Texas Rangers

Forsythe, Santana keep producing. But here’s why Rangers are sticking with struggling Odor

Logan Forsythe and Danny Santana might be the two most productive bench players in the American League, now that Hunter Pence has become a must-have for every Texas Rangers lineup.

Forsythe and Santana have been so good that they batted 1-2 on Wednesday as the Rangers closed out their six-game road trip with a matinee against the Seattle Mariners.

Both were .300 hitters, and Forsythe boasted a .408 on-base percentage.

“They’ve been godsends,” manager Chris Woodward said.

Both can play second base capably, and so can Rougned Odor. He was a finalist for the Gold Glove last season.

But Odor can’t hit. He can, but he entered Wednesday batting .163. Outside of a few good months last season he hasn’t hit the way the Rangers believe he can since seeing it in 2016.

More often than not, though, he sees his name on the lineup card. Despite his struggles and the upgrades Forsythe and Santana appear to be, Odor isn’t headed to the bench or Triple A.

“I would only make that decision if I thought Rougie was to the point where, ‘I can’t do it anymore.’ If he lost hope,” Woodward said. “If he keeps fighting the way he does, I feel like I’ve got to support that.”

Odor had a decent day Wednesday, contributing an RBI single and a key eighth-inning walk, as the Rangers rallied for an 8-7 victory.

The Rangers have never questioned Odor’s work ethic or desire to be great, other than he might want to success too badly. Forcing the action can lead to bad swing tendencies, which in Odor’s case means pulling off the ball and pulling the ball on the ground.

Hitting coach Luis Ortiz said that Odor is front-side dominant, and the tendency when he isn’t going well is to close his front side. That leads to him pulling off.

Odor has a lot of moving parts in his swing, and his high leg kick is part of it. Ortiz is also trying to get Odor to relax his upper body at the plate to keep him from pulling the ball so much.

“Sometimes when you’re struggling you try to force the action and you overswing a little bit,” Ortiz said. “It’s just a matter of getting himself in a good position to hit, relaxing, having a good approach and trying to stay square just a little more longer.

“Basically what we’re trying to do is master what he does before he swings. His swing is still good. The timing, the when and how he lands ... he’s searching for the feeling.”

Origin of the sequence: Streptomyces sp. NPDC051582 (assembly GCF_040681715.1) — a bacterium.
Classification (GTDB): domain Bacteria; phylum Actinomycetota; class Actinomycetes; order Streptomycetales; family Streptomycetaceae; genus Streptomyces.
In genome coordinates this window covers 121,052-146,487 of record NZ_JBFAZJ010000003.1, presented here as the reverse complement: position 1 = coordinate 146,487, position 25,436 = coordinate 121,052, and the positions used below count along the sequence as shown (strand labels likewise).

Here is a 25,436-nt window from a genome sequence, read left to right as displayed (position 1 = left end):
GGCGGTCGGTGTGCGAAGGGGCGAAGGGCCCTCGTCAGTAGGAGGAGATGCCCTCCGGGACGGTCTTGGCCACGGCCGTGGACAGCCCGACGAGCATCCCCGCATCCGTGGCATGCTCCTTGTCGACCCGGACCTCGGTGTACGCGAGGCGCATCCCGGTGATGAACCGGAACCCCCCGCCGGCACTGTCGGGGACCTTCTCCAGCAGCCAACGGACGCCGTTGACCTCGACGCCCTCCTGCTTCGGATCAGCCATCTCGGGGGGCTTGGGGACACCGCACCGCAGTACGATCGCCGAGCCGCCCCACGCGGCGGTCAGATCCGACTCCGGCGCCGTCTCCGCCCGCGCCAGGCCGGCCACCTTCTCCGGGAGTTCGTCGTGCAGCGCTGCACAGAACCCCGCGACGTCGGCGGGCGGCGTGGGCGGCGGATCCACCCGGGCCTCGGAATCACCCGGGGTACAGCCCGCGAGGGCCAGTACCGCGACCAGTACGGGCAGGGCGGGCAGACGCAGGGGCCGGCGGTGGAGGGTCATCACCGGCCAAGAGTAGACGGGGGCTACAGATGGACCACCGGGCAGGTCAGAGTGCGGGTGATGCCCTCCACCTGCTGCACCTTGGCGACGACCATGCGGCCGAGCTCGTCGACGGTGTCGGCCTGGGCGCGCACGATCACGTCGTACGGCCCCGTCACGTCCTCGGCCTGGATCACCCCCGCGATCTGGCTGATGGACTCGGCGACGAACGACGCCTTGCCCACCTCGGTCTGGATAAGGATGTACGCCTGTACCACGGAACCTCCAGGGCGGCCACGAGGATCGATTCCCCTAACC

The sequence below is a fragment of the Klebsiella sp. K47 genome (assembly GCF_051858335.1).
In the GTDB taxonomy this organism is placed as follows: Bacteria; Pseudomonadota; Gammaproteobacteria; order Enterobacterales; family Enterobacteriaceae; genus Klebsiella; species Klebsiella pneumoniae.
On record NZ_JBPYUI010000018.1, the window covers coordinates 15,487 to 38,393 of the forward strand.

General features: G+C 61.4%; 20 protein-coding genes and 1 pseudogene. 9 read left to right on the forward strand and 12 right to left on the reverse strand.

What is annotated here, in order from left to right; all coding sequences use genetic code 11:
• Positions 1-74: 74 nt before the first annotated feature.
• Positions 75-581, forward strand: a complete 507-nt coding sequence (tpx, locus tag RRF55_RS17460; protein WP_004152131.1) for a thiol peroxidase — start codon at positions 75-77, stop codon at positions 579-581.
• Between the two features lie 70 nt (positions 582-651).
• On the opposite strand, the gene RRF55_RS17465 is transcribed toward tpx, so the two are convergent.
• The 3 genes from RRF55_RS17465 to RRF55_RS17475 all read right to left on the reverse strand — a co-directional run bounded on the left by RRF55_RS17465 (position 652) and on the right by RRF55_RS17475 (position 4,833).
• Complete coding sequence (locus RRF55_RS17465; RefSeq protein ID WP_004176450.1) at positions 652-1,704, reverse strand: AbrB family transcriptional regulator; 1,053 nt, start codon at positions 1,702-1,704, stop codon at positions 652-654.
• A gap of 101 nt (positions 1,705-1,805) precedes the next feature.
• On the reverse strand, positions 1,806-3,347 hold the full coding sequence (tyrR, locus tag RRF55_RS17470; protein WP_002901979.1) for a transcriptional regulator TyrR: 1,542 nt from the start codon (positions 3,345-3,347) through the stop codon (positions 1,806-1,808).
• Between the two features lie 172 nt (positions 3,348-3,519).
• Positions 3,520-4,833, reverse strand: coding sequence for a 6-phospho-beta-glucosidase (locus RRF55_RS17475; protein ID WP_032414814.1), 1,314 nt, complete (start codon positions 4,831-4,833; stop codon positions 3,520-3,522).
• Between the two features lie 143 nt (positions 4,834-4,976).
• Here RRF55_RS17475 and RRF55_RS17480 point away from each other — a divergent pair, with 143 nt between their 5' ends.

Odor said that he is working on “everything,” but denied that Ortiz asked him to be more relaxed at the plate. The Rangers thought that worked Tuesday, when Odor doubled in his first at-bat and field to deep center his next one.

For weeks now Odor has maintained that he is close to breaking through. He went 4 for 21 on the road trip.

“I’m going to keep saying that,” he said.

Woodward said that Odor has been more open-minded of late about solving his swing. Maybe he has reached rock bottom. Maybe he is feeling pressure from Forsythe and Santana.

Though he signed a six-year, $49.5 million contract two years ago, maybe that continues to hang over him.

“Sometimes past success works in detriment of future success,” Ortiz said. “It happens to all of us.”

That contract is also why Odor will continue to get chances to work out of his funk. Woodward continues to believe Odor will get out of it.

“I hope there’s some success and results down the road to put his mind at ease,” Woodward said. “I feel bad because he’s putting so much effort into what he’s doing. It’s a tough spot to be in. He wants it bad. He wants it all today. There’s not negative energy. There’s some frustration there. He wants to help, and he feels like he’s not at times.

“He brings a lot to the table. I know that his numbers don’t look great, but when he gets out of this ... it’s going to mean something to the organization as a whole.”

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After 11 seasons covering the Rangers for the Star-Telegram, Jeff Wilson knows that baseball is a 24/7/365 business and there is far more to baseball than just the 162 games each season. There’s also more to Jeff -- like a family and impressive arsenals of Titleist hats and adidas shoes -- but sometimes it’s hard to tell.